Chapter

Effects of Altitude on the Brain

Gary A. Rosenberg

in Molecular Physiology and Metabolism of the Nervous System

Published on behalf of Oxford University Press

Published in print April 2012 | ISBN: 9780195394276
Published online April 2013 | e-ISBN: 9780199322831 | DOI: http://dx.doi.org/10.1093/med/9780195394276.003.0009

Series: Contemporary Neurology Series

Effects of Altitude on the Brain

Show Summary Details

Preview

The concentration of ambient oxygen is maintained at 21%, but the amount of oxygen in the air that is breathed depends on the altitude. As the altitude increases and the atmospheric pressure is reduced, the amount of oxygen is also reduced, reaching dangerously low levels on the highest mountains in the world. Hypobaric hypoxia initiates a series of reactions to compensate for the reduced oxygen content of the air. Acute reductions in oxygen cause a constellation of cerebral symptoms that includes initially headache, ataxia, and short-term memory impairment, and can progress to cerebral edema with papilledema, coma, and death. Acute mountain sickness (AMS) is the first stage of this sequence of events. Most patients with severe cerebral symptoms have high-altitude pulmonary edema (HAPE). The life-threatening high-altitude cerebral edema (HACE) is seen with rapid ascent to over 6000 m. Air travel has increased the number of individuals exposed to hypobaric hypoxia at the summits of mountains such as Mount Everest (8848 m) and Kilmanjaro (5895 m). Exposure to high altitudes after coming from sea level leads to a high incidence of AMS, with smaller but significant numbers of people developing HAPE and HACE.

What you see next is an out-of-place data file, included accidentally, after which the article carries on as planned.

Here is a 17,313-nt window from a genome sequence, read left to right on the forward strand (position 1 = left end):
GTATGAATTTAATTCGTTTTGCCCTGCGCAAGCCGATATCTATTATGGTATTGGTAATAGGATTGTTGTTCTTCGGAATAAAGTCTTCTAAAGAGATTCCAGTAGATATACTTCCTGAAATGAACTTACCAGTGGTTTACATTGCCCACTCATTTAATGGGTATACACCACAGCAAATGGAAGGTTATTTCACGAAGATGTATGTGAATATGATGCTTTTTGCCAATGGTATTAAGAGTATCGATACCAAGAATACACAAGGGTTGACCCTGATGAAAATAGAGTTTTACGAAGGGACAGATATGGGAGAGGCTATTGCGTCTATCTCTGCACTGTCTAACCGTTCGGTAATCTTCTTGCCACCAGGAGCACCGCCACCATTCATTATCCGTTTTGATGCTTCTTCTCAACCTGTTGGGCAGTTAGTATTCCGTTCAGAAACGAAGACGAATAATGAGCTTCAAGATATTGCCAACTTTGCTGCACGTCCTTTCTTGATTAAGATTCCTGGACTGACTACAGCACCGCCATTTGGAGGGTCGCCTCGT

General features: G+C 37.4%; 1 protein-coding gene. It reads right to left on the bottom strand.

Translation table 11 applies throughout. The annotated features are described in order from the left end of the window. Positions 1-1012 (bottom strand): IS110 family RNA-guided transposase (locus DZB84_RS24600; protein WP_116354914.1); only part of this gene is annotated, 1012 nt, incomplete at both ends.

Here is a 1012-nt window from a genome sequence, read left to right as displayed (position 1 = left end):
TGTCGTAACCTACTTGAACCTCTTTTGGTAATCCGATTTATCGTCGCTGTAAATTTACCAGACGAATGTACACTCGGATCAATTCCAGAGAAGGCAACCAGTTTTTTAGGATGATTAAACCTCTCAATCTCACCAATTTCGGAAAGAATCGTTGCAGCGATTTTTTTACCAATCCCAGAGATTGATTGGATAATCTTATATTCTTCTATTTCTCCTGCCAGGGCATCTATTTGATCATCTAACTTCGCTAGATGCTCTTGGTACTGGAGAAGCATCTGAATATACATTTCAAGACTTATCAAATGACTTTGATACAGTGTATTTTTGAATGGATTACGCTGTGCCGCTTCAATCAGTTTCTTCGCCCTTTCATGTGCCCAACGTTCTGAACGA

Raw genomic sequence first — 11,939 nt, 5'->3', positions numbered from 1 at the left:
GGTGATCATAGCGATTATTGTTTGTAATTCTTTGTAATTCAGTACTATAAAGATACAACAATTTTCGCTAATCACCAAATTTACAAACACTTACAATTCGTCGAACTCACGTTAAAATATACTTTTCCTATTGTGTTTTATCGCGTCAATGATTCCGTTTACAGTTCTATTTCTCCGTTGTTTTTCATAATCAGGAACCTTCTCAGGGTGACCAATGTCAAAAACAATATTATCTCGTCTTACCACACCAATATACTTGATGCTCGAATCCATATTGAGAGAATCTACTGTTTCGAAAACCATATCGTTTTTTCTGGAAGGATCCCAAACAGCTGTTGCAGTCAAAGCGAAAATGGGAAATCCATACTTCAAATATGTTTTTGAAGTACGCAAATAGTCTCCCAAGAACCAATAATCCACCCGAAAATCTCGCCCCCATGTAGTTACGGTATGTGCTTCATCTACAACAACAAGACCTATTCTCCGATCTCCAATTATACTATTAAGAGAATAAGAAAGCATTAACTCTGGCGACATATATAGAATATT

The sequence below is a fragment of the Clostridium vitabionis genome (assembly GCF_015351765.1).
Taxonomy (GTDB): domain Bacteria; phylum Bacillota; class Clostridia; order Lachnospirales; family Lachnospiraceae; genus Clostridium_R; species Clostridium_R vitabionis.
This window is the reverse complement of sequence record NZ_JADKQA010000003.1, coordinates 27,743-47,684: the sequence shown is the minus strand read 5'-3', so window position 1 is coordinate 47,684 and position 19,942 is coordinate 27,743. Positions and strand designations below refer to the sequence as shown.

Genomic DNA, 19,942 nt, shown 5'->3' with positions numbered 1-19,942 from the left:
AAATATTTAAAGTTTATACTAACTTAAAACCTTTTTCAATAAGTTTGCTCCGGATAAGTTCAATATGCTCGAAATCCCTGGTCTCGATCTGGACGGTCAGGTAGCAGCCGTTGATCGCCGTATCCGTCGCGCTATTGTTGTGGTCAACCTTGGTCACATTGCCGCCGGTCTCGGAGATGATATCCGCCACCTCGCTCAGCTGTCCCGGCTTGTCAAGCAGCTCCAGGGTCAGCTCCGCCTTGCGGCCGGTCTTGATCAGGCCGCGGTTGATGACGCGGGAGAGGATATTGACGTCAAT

Chapter.  4191 words.  Illustrated.

Subjects: Neurology

Full text: subscription required

How to subscribe Recommend to my Librarian

Buy this work at Oxford University Press »

Users without a subscription are not able to see the full content. Please, subscribe or login to access all content.